Page 1 of 2 12 LastLast
Results 1 to 10 of 19
  1. #1
    New Member Hairball's Avatar
    Join Date
    Jul 2011
    Location
    Lakewood, CO
    Hammock
    GT Double
    Tarp
    None yet
    Insulation
    Ridgerest pad
    Suspension
    Whoopies & Webbing
    Posts
    43

    Finally had it with ground dwelling

    Hey gang! I need to vent and I know I'm preaching to the choir here, but bear with me as there is a point too all this I promise. Sorry in advance for the wall o' text.

    Did a little solo overnight backpack trip this weekend in the Colorado Rockies (Abyss Lake trail on Guenella Pass, for the curious.) I wanted to get out there for a night before winter sets in at that elevation. It's been quite a while since I did any *real* backpacking and I learned 2 very important life-lessons on this trip.
    1. My old 2-man tent with rain fly and footprint, down sleeping bag and giant inflatable sleeping pad weigh a freaking ton and take up a huge amount of pack space
    2. Even with the REI camp bed 3.5" inflatable "luxury" pad sleeping on the ground was horrible

    Some may recall that not long ago I joined the community here and got myself a hammock: a grand trunk double and it's great, but it's all I have. No tarp or bottom insulation system yet. Because of that I had to go with the ground setup this time. The sleeping pad I brought was totally overkill for any sane backpacker, but I already knew my old thermalrest foam pad didn't work well for me so I tried the super thick REI camp bed 3.5 along with a nice inflatable camp pillow.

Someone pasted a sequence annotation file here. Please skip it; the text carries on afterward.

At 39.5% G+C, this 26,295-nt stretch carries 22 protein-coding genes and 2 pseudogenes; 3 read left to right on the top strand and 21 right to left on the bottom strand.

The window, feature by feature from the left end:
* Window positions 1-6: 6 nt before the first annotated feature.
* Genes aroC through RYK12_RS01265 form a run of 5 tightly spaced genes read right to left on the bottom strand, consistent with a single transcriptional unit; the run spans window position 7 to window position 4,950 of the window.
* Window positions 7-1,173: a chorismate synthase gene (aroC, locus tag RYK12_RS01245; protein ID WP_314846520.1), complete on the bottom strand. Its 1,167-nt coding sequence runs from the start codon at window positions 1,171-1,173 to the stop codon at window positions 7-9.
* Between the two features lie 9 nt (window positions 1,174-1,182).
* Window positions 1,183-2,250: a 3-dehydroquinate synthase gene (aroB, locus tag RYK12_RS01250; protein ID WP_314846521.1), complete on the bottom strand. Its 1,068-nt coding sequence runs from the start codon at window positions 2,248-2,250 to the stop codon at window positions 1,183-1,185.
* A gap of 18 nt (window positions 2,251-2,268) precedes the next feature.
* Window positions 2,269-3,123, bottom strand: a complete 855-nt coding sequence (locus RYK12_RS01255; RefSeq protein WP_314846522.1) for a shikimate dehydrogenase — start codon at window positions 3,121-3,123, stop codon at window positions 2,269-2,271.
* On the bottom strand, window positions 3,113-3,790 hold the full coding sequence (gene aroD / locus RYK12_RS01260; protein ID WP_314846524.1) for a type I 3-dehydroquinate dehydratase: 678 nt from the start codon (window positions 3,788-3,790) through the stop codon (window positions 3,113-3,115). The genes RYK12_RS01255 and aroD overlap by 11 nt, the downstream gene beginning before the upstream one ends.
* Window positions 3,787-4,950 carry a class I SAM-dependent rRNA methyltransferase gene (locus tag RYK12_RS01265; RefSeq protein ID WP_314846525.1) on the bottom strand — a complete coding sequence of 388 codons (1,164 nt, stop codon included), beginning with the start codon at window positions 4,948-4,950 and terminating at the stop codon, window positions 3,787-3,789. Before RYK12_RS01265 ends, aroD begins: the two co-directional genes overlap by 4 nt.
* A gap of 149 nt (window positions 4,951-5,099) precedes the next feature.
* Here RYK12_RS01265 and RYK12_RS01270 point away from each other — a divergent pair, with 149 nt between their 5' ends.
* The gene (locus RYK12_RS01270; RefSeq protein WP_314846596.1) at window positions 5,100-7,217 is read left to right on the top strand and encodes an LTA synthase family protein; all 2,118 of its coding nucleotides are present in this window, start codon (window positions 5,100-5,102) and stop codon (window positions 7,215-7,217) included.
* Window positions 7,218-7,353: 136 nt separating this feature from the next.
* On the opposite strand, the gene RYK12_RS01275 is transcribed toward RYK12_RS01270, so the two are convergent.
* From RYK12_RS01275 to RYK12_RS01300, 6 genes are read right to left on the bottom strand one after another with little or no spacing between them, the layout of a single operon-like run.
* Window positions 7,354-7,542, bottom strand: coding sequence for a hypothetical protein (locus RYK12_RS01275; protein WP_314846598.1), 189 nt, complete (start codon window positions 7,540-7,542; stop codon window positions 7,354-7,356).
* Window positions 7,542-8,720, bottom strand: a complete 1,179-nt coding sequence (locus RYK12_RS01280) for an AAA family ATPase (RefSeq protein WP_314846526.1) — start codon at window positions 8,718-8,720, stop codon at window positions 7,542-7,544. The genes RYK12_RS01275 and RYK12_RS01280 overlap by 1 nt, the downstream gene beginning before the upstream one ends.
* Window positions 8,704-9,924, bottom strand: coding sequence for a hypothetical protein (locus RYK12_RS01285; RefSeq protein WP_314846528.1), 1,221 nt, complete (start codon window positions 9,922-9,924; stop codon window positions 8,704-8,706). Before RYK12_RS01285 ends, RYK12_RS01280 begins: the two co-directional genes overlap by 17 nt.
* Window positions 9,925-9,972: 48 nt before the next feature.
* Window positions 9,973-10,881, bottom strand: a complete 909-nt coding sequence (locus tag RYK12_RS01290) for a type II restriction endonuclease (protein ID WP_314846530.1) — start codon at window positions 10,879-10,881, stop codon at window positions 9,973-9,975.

It was bad, bad times.

    I can't believe how uncomfortable I was. It got down to maybe 33 degrees, but temp wasn't a problem. I ached all over, developed a headache and overall probably got a total of 3 hours actual sleep though it wasn't continuous.

    So the good news? I think I'm truly done with sleeping on the ground. It's hammock time.

    My double size hammock is pretty big for solo backpacking, but still much lighter/smaller than my tent setup so I'm not worried about "having" to get a better hammock just yet.

    There are 2 key things I know I need: